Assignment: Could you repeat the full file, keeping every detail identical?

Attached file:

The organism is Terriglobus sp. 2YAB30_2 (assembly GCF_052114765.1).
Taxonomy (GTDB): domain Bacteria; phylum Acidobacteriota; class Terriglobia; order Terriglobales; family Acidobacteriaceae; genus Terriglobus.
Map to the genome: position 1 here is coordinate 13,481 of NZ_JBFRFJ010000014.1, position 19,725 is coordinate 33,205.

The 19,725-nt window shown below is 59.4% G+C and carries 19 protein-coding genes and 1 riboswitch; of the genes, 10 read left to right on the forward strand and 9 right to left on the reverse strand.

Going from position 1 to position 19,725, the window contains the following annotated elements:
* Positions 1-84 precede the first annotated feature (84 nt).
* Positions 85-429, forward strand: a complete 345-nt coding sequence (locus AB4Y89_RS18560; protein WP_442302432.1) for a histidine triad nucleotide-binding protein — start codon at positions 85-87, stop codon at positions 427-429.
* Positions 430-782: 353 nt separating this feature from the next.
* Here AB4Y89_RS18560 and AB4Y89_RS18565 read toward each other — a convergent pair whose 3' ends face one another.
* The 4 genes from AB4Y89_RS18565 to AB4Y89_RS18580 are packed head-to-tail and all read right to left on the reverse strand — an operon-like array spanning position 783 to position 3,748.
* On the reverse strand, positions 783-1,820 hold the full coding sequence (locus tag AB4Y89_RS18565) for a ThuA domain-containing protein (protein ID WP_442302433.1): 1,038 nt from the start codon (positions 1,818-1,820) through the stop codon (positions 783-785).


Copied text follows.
The organism is Terriglobus sp. 2YAB30_2 (assembly GCF_052114765.1).
Taxonomy (GTDB): domain Bacteria; phylum Acidobacteriota; class Terriglobia; order Terriglobales; family Acidobacteriaceae; genus Terriglobus.
Map to the genome: position 1 here is coordinate 13,481 of NZ_JBFRFJ010000014.1, position 19,725 is coordinate 33,205.

The 19,725-nt window shown below is 59.4% G+C and carries 19 protein-coding genes and 1 riboswitch; of the genes, 10 read left to right on the forward strand and 9 right to left on the reverse strand.

Going from position 1 to position 19,725, the window contains the following annotated elements:
* Positions 1-84 precede the first annotated feature (84 nt).
* Positions 85-429, forward strand: a complete 345-nt coding sequence (locus AB4Y89_RS18560; protein WP_442302432.1) for a histidine triad nucleotide-binding protein — start codon at positions 85-87, stop codon at positions 427-429.
* Positions 430-782: 353 nt separating this feature from the next.
* Here AB4Y89_RS18560 and AB4Y89_RS18565 read toward each other — a convergent pair whose 3' ends face one another.
* The 4 genes from AB4Y89_RS18565 to AB4Y89_RS18580 are packed head-to-tail and all read right to left on the reverse strand — an operon-like array spanning position 783 to position 3,748.
* On the reverse strand, positions 783-1,820 hold the full coding sequence (locus tag AB4Y89_RS18565) for a ThuA domain-containing protein (protein ID WP_442302433.1): 1,038 nt from the start codon (positions 1,818-1,820) through the stop codon (positions 783-785).